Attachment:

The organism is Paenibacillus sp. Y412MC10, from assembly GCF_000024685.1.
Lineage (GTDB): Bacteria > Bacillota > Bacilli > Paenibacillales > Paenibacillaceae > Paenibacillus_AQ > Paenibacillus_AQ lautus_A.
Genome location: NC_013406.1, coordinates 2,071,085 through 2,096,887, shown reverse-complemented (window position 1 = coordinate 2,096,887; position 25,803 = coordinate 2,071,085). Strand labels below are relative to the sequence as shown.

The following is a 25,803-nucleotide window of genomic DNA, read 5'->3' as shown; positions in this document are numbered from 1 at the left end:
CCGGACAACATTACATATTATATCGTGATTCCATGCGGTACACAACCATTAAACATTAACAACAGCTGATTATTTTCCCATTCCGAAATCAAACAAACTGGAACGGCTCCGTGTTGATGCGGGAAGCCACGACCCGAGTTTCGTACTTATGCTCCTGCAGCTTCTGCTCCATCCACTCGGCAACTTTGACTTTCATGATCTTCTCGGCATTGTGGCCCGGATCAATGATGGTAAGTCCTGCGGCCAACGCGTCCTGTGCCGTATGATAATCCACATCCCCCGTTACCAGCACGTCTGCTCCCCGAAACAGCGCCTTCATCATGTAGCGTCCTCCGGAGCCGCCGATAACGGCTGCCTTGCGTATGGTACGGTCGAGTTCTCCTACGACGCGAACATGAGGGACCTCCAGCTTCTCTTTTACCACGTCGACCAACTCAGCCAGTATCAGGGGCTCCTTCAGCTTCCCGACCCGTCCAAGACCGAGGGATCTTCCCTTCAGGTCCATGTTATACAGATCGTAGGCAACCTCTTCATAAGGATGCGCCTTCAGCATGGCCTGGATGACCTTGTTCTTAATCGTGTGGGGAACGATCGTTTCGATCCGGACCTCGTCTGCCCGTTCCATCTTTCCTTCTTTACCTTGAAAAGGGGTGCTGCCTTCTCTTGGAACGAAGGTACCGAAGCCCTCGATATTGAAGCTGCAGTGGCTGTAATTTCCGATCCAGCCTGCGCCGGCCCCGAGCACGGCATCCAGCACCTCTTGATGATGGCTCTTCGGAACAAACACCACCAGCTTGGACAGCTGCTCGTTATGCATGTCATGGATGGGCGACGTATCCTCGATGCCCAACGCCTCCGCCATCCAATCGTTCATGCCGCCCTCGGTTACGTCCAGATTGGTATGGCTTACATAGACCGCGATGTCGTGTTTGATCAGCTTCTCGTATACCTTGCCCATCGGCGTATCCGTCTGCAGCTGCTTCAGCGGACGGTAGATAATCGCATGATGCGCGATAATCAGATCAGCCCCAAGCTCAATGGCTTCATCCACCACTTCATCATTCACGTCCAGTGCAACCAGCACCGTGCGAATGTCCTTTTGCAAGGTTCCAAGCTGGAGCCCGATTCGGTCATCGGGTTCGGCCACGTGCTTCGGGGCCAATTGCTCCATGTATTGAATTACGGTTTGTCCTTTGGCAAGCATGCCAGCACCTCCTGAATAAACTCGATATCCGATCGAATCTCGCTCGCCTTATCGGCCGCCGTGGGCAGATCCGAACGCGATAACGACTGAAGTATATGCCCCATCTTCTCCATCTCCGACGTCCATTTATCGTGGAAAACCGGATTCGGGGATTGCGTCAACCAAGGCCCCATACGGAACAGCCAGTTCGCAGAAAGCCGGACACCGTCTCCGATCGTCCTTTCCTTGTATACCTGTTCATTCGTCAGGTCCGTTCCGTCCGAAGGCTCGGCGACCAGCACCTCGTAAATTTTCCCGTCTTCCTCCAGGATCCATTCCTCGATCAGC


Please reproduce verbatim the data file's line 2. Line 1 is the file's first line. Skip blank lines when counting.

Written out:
Lineage (GTDB): Bacteria > Bacillota > Bacilli > Paenibacillales > Paenibacillaceae > Paenibacillus_AQ > Paenibacillus_AQ lautus_A.